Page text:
Industry hits out at ‘ill-informed’ exit fee cap


Government plans to cap pension exit charges have been slammed by experts, who brand the plans “worrying” and “ill-informed”.

Chancellor George Osborne said yesterday he would hand the FCA a new duty to cap “excessive” exit fees.

Around 700,000 people face early exit penalties if they move their savings, he said.

Osborne added: “The Government isn’t prepared to stand by and see people either being ripped off or blocked from accessing their own money by excessive charges.”

However, the plans have been criticised by experts.

EY senior adviser Malcolm Kerr says: “It’s concerning that the Treasury and the FCA are looking to rewrite contracts. It is a worry for the industry generally that the Government can decide many years after a contract was made that charges were excessive.

“There’s also no clues what excessive means, and that sounds quite subjective.”

Dentons director of technical services Martin Tilley adds: “It’s an enormously difficult thing to put on the FCA because they are meddling with contract law.

“This is an example of an ill-informed Government pandering to the messages of tabloid journalism.

“I can’t see that it could be implemented easily, or efficiently, or without doing more damage to the pensions industry while the Government is also trying to encourage people to save for retirement.”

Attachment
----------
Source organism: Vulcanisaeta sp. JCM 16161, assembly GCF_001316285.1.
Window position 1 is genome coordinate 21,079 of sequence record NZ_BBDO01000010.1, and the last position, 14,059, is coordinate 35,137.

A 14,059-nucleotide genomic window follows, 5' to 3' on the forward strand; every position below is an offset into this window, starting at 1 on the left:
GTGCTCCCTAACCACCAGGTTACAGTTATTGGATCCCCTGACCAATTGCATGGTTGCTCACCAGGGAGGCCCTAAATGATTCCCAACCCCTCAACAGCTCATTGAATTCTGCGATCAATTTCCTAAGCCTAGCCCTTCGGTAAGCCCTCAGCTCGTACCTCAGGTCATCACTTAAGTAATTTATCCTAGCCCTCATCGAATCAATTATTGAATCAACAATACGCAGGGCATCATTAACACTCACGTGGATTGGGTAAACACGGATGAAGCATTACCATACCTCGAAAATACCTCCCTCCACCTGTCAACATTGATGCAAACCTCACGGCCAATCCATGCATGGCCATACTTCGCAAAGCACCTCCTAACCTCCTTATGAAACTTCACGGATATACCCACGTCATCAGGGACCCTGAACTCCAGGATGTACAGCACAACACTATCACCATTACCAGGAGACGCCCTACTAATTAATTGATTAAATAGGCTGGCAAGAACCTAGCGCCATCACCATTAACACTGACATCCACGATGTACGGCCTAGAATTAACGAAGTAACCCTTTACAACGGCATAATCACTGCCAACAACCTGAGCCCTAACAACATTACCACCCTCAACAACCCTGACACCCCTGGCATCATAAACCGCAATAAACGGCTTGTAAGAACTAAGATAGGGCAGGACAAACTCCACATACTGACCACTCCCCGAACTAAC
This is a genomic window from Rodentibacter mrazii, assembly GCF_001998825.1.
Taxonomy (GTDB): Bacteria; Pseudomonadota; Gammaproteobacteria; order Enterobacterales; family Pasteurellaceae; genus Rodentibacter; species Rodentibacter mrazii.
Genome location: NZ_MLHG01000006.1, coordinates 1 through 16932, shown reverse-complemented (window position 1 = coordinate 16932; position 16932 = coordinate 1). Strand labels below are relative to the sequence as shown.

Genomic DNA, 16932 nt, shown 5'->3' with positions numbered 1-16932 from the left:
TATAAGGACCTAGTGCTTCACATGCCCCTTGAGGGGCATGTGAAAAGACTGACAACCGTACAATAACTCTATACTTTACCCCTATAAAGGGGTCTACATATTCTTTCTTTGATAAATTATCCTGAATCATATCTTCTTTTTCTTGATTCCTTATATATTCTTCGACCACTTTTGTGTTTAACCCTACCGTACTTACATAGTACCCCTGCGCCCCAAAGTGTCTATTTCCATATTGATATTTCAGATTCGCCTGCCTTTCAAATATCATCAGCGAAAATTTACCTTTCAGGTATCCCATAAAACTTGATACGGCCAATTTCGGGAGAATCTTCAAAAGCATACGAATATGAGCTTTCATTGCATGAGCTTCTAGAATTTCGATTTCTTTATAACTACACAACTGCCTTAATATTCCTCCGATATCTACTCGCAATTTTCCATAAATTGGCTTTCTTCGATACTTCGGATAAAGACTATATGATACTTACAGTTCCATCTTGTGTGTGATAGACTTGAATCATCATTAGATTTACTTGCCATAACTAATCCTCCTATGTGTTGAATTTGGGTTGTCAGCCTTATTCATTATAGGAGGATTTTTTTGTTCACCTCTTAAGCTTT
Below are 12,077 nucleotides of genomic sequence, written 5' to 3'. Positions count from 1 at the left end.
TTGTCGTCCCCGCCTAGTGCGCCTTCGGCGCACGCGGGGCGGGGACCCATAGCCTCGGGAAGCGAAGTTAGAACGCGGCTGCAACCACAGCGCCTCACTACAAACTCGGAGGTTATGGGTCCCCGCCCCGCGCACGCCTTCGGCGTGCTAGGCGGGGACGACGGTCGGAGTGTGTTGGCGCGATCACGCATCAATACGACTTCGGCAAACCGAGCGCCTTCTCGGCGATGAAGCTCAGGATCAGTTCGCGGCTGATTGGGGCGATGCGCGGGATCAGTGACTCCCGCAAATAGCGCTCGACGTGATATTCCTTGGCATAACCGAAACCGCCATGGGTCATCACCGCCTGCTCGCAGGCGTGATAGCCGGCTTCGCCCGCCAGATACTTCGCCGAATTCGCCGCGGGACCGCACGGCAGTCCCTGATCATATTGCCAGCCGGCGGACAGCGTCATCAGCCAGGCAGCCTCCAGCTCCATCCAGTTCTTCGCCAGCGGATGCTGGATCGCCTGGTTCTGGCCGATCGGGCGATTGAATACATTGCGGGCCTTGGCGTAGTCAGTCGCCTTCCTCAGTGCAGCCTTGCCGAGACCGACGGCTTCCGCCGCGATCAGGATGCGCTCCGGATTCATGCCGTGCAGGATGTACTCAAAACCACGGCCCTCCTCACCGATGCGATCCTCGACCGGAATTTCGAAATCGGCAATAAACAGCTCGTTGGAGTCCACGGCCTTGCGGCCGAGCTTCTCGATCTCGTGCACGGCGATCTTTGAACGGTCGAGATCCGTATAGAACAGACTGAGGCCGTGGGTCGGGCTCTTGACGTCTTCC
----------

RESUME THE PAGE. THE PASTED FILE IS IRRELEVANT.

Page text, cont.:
Others have backed the plans, however.

AJ Bell chief executive Andy Bell says: “An early encashment penalty that gets in the way of someone accessing the pension freedoms feels wrong. We’d prefer to see a complete ban but a cap to prevent excessive charges is a big improvement on where we are today.

“It is debateable whether some exit fees really do relate exclusively to initial set-up costs or whether they are actually about ongoing provider profitability. In reality the charge was baked into the contract many years ago to ensure the provider made the requisite amount of money out of the product.”

Hargreaves Lansdown head of pensions research Tom McPhail adds: “Hundreds of thousands of pension investors currently face charges and restrictions if they want access to the pension freedoms or to transfer their money to a new pension arrangement.

“In some cases these penalties can run to hundreds or even thousands of pounds. This kind of financial bondage has no place in the 21st century.”